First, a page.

MORGANTOWN, W.Va. – The final third of the season is here, and the WVU football team is still in a position to make some noise within the Big 12 conference.

The final stretch of the year for WVU starts with another first-time Big 12 opponent in BYU.

Here are the biggest takeaways from head coach Neal Brown’s weekly media session:

It takes a village

Over the last three weeks, WVU has gone from muggy Houston and back to chilly and rainy Morgantown before traveling to hot and humid Orlando for the team’s first early kickoff of the year.

Consistency in environment is not something WVU has the luxury of experiencing as one of the Big 12’s eastern-most schools, and that will only become more relevant when the conference expands again next year.

“I thought our support staff was critical,” Brown said. “We go play in 86-degree weather. We don’t even have that in fall camp here. So I thought our strength and conditioning, nutrition [and] athletic training, all those were really critical. We didn’t have anybody that missed time due to heat, so I thought that was really good, and then I think out sports psych has really been helpful getting our guys back after two emotional losses.”

Getting off the field

The Mountaineers controlled the game against UCF enough to win a majority its battles Saturday, but one negative stat sticks out for Brown and the coaching staff.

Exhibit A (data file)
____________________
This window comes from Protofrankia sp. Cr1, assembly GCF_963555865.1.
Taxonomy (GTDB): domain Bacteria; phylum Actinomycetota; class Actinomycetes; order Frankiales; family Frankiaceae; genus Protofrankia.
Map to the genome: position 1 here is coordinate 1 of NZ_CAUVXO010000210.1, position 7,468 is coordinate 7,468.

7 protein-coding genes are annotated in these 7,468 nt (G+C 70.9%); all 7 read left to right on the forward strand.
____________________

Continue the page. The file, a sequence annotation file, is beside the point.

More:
UCF converted 9-of-12 third-down attempts against WVU, and the Knights also went 1-for-2 on fourth down.

“On third down, they had a day on us,” he said. “Some of that is we’ve got to continue – and you’ve heard me say this – but we’ve got to continue to work on our zone drops. We’ve got to be better in that.”

By zone drops, Brown means that his linebackers and defensive backs are not quite in their intended position after the ball is snapped and they drop into coverage.

“It’s something really, really small,” defensive coordinator Jordan Lesley said. “It’s very correctable. We did it today. We do it at least twice a week.”

The BYU brand

WVU and BYU are meeting Saturday for the first time as Big 12 foes, and the Cougars (5-3, 2-3 Big 12) are having the most success of the four newcomers this season.

“BYU is a national brand,” Brown said. “They travel well wherever they go. I think this is really their only east-coast game of the year, so I’m sure there will be a lot of their fans here.”

The Mountaineers are familiar with BYU quarterback Kedon Slovis from when he played at Pitt last year, and his supporting cast has helped him transition into his third school in as many years.

“Offensively, they’ve got a first-round pick in their left tackle [Kingsley Suamatala],” Brown said. “They’ve got two wideouts [Chase Roberts and Darius Lassiter] that I see repeatedly on the top-10 plays on SportsCenter, so they’re doing something right there, but they’re really good players, and they’re an issue for us.”

Brown noted that BYU’s strengths on the outside present a matchup problem for WVU, who has struggled keeping contain of the edge on defense.

“We’re not doing a good enough job, which teams are kind of picking on us in the boundary B-gap,” he said. “So we’ve got to shore that up, and then we’re missing too man tackles.”